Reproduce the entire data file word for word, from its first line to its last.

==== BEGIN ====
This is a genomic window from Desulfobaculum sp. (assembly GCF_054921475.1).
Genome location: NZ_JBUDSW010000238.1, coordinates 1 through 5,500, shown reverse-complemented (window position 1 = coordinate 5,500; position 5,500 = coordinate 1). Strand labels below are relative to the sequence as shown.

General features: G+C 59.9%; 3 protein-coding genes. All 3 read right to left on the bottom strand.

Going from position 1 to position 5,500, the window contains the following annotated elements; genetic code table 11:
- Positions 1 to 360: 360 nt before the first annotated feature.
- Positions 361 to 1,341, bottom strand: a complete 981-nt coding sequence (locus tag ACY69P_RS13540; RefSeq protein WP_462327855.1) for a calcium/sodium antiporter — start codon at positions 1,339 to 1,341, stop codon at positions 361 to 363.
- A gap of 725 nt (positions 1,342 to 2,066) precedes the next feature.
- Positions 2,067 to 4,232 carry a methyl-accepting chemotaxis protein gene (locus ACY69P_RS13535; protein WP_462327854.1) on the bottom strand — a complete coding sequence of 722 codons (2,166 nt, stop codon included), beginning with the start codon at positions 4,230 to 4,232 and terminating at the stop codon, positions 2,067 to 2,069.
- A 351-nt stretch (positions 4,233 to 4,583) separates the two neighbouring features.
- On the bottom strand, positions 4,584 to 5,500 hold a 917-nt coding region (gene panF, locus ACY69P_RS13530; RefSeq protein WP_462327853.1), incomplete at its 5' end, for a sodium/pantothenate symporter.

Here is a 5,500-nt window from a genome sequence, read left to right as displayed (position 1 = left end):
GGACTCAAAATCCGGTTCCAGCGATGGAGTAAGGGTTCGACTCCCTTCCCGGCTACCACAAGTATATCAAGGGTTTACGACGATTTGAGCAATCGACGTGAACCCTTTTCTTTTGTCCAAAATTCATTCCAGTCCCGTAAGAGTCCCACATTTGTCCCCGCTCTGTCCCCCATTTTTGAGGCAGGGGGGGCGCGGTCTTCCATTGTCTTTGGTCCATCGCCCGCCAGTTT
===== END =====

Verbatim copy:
This is a genomic window from Desulfobaculum sp. (assembly GCF_054921475.1).
Genome location: NZ_JBUDSW010000238.1, coordinates 1 through 5,500, shown reverse-complemented (window position 1 = coordinate 5,500; position 5,500 = coordinate 1). Strand labels below are relative to the sequence as shown.

General features: G+C 59.9%; 3 protein-coding genes. All 3 read right to left on the bottom strand.

Going from position 1 to position 5,500, the window contains the following annotated elements; genetic code table 11:
- Positions 1 to 360: 360 nt before the first annotated feature.
- Positions 361 to 1,341, bottom strand: a complete 981-nt coding sequence (locus tag ACY69P_RS13540; RefSeq protein WP_462327855.1) for a calcium/sodium antiporter — start codon at positions 1,339 to 1,341, stop codon at positions 361 to 363.
- A gap of 725 nt (positions 1,342 to 2,066) precedes the next feature.
- Positions 2,067 to 4,232 carry a methyl-accepting chemotaxis protein gene (locus ACY69P_RS13535; protein WP_462327854.1) on the bottom strand — a complete coding sequence of 722 codons (2,166 nt, stop codon included), beginning with the start codon at positions 4,230 to 4,232 and terminating at the stop codon, positions 2,067 to 2,069.
- A 351-nt stretch (positions 4,233 to 4,583) separates the two neighbouring features.
- On the bottom strand, positions 4,584 to 5,500 hold a 917-nt coding region (gene panF, locus ACY69P_RS13530; RefSeq protein WP_462327853.1), incomplete at its 5' end, for a sodium/pantothenate symporter.

Here is a 5,500-nt window from a genome sequence, read left to right as displayed (position 1 = left end):
GGACTCAAAATCCGGTTCCAGCGATGGAGTAAGGGTTCGACTCCCTTCCCGGCTACCACAAGTATATCAAGGGTTTACGACGATTTGAGCAATCGACGTGAACCCTTTTCTTTTGTCCAAAATTCATTCCAGTCCCGTAAGAGTCCCACATTTGTCCCCGCTCTGTCCCCCATTTTTGAGGCAGGGGGGGCGCGGTCTTCCATTGTCTTTGGTCCATCGCCCGCCAGTTT